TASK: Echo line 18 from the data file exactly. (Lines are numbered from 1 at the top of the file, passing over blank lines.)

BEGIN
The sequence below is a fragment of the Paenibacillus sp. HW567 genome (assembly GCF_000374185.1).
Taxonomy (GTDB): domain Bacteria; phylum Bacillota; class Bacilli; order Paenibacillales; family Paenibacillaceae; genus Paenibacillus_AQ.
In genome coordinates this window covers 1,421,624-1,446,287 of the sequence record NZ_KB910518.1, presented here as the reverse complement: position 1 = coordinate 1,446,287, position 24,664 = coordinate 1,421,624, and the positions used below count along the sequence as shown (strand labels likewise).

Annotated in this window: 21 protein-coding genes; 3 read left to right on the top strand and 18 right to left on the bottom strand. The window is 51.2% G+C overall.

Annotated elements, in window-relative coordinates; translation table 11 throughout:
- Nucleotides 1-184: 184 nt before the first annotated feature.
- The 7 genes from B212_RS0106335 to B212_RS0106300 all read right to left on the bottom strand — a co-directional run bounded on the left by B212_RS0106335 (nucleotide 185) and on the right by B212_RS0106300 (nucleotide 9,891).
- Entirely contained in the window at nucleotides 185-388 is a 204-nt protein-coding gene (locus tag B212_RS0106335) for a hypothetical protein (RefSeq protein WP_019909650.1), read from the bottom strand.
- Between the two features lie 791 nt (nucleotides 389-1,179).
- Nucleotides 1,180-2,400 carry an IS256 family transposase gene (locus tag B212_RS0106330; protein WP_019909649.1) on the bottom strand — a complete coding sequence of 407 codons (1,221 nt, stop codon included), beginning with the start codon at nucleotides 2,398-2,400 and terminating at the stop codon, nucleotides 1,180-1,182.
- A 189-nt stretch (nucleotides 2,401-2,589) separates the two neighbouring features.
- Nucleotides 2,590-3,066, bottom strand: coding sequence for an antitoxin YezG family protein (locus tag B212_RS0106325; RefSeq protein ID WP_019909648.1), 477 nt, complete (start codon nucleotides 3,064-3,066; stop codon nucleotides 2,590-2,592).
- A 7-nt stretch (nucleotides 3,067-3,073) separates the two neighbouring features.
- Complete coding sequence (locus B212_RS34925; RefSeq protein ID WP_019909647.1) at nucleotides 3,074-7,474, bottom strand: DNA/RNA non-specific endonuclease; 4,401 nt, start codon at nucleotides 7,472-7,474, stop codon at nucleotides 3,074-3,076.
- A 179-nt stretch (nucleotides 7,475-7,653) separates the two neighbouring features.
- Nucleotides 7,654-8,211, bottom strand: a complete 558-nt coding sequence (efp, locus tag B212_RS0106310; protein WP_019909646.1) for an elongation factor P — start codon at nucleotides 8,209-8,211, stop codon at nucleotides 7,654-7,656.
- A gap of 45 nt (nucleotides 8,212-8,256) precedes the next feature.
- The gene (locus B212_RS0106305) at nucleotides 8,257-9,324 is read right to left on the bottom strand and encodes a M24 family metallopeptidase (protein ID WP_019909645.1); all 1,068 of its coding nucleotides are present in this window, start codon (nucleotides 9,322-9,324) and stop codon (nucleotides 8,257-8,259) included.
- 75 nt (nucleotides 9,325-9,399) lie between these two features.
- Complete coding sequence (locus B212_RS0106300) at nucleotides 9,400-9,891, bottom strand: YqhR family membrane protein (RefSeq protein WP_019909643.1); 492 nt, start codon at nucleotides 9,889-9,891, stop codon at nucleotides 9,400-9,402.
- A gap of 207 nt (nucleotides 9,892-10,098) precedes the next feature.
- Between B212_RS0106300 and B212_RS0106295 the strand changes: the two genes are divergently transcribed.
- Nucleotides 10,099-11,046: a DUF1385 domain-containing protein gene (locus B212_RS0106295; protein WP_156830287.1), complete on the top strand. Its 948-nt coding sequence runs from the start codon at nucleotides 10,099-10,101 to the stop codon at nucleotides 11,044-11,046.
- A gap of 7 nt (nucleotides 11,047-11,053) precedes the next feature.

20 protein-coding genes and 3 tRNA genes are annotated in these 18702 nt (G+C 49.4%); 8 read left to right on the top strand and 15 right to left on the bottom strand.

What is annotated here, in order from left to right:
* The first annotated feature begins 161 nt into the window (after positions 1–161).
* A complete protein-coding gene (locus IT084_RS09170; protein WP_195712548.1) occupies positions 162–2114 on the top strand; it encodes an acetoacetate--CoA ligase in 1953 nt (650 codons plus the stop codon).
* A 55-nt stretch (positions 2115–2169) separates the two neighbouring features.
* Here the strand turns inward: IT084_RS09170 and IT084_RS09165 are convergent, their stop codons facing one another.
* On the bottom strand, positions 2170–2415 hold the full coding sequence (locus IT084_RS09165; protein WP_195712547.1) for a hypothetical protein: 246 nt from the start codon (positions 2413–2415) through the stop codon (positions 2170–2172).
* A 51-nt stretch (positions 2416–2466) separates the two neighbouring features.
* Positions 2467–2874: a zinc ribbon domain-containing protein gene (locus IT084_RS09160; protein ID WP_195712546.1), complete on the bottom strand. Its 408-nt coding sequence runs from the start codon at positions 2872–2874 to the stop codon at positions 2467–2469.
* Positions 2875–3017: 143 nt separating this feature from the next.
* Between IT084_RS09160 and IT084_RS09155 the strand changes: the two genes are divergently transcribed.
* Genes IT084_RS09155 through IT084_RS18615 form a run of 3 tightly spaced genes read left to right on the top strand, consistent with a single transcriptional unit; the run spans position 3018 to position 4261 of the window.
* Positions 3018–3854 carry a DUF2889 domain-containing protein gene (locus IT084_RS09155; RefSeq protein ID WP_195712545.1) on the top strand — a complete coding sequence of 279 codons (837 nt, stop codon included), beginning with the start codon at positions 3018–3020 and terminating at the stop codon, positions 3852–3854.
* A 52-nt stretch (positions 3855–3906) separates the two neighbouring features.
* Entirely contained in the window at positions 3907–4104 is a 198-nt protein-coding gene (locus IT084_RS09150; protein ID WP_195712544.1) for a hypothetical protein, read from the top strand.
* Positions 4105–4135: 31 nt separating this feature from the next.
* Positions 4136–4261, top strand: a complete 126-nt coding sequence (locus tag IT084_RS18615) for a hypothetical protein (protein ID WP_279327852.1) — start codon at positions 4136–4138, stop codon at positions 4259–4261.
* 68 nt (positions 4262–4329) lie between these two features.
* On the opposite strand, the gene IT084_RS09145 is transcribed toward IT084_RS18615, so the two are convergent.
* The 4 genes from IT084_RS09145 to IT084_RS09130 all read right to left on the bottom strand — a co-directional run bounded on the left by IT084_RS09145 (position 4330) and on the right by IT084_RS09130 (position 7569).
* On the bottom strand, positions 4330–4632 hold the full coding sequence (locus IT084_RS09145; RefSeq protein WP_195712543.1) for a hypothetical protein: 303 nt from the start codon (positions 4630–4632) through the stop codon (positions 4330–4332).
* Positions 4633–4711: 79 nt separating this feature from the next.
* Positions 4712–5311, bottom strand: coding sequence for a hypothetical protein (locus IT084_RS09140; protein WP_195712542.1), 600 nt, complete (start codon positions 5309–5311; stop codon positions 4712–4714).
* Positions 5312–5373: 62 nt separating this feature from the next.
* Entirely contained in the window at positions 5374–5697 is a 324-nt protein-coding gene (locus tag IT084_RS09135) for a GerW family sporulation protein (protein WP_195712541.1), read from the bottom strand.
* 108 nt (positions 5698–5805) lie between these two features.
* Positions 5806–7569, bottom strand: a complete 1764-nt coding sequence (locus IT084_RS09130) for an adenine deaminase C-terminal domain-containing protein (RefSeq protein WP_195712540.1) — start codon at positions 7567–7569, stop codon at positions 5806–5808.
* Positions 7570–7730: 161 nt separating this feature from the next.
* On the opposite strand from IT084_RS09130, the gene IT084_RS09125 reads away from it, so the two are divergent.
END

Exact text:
- The gene (locus B212_RS0106305) at nucleotides 8,257-9,324 is read right to left on the bottom strand and encodes a M24 family metallopeptidase (protein ID WP_019909645.1); all 1,068 of its coding nucleotides are present in this window, start codon (nucleotides 9,322-9,324) and stop codon (nucleotides 8,257-8,259) included.